An Egypt pyramid uncovered recently dates back about 4,600 years, predating the Great Pyramid of Giza by at least a few decades.
The step pyramid once stood as high as 43 feet and researchers say that it is one of seven pyramids built by either the pharaoh Huni, who reigned from 2635 B.C., or Snefru, who reigned from 2610 B.C. to 2590 B.C.
The pyramid is only 16 feet tall today because of weathering and pillaging, reported Discovery News.
The seven pyramids are scattered throughout southern and central Egypt and distinctly have no internal chambers, meaning that they weren’t for burial.
Six of the seven have almost identical dimensions, including the newly found one.
The purpose of all seven is a mystery to researchers.
Gregory Marouard, a research associate at the University of Chicago’s Oriental Institute who led the work at the Edfu pyramid, said that his team found evidence that offerings of food were made on the east side of the pyramid.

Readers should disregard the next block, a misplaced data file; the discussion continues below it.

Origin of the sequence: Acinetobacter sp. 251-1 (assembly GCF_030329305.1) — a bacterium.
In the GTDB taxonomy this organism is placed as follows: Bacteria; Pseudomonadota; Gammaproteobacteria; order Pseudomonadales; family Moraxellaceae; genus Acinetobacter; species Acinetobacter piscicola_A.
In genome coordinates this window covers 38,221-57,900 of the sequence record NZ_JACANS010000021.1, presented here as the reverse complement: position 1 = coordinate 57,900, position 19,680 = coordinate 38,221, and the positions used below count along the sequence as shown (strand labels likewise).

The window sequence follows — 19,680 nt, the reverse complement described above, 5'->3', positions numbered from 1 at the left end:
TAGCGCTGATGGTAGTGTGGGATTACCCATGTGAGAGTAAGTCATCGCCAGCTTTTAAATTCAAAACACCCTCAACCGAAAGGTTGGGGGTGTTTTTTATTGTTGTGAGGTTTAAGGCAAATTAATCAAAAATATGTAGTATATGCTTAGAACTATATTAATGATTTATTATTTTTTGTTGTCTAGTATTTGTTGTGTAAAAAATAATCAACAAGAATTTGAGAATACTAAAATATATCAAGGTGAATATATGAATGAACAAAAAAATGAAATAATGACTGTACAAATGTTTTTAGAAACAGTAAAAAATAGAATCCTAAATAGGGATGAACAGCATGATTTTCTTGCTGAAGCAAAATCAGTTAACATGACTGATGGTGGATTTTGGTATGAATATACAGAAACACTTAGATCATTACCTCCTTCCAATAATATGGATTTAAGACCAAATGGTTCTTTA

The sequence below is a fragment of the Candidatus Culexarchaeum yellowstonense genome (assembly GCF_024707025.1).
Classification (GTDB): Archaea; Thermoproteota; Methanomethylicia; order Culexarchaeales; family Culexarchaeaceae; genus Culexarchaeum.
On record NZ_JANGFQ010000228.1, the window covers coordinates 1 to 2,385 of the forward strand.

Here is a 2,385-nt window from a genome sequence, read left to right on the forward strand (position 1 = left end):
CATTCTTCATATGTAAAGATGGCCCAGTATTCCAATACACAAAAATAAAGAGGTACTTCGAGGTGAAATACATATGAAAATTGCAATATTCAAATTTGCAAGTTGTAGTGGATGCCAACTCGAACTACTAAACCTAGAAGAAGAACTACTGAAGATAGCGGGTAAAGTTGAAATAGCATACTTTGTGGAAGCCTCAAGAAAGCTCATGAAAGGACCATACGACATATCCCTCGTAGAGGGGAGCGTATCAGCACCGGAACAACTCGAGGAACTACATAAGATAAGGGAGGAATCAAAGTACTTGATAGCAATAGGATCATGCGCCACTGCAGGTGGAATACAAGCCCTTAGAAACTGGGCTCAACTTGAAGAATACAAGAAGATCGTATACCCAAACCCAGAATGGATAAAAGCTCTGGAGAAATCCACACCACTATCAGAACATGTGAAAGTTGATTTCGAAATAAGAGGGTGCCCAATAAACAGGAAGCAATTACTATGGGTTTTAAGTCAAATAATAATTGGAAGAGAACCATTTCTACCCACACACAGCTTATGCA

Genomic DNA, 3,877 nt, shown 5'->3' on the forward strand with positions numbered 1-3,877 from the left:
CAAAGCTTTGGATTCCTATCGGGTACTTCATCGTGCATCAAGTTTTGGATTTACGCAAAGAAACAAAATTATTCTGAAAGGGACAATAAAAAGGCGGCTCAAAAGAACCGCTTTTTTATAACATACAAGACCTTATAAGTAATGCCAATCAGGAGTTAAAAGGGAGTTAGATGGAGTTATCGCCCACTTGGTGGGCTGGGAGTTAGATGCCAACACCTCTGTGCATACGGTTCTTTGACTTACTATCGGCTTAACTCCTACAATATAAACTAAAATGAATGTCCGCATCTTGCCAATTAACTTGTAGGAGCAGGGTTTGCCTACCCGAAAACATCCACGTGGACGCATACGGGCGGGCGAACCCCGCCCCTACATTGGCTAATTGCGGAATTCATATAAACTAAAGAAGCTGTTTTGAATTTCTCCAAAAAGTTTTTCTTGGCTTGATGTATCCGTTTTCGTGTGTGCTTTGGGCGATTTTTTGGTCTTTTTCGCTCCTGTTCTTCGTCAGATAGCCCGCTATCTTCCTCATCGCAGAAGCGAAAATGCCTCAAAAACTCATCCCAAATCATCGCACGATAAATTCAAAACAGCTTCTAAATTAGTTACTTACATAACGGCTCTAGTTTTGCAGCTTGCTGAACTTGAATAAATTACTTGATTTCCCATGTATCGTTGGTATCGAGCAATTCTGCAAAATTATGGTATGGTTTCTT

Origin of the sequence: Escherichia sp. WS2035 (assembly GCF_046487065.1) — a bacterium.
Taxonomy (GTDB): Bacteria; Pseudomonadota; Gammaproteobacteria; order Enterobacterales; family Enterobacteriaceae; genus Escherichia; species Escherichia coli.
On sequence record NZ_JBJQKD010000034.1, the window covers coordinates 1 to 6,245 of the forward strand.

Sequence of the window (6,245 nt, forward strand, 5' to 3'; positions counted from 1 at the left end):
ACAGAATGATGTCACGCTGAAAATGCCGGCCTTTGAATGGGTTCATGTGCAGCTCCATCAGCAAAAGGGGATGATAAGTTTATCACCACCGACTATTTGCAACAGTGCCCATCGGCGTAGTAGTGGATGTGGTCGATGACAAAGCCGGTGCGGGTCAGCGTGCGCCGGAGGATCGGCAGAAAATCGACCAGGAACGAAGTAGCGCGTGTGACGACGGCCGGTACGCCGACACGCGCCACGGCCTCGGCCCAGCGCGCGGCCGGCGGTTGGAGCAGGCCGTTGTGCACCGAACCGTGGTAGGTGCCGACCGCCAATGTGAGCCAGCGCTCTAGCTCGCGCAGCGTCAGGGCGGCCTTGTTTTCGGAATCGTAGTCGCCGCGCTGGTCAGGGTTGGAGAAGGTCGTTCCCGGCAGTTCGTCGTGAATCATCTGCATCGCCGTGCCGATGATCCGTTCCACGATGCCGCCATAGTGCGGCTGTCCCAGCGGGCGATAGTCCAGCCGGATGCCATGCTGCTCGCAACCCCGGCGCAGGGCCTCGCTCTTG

Before Marouard’s team started excavating the structure, it didn’t look like a pyramid, and some local residents thought that it was the tomb of a shiekh, or a local Muslim saint.
The pyramid was built of sandstone blocks and clay mortar.
“The construction itself reflects a certain care and a real expertise in the mastery of stone construction, especially for the adjustment of the most important blocks,” said Marouard in his paper, which was presented at a recent symposuim.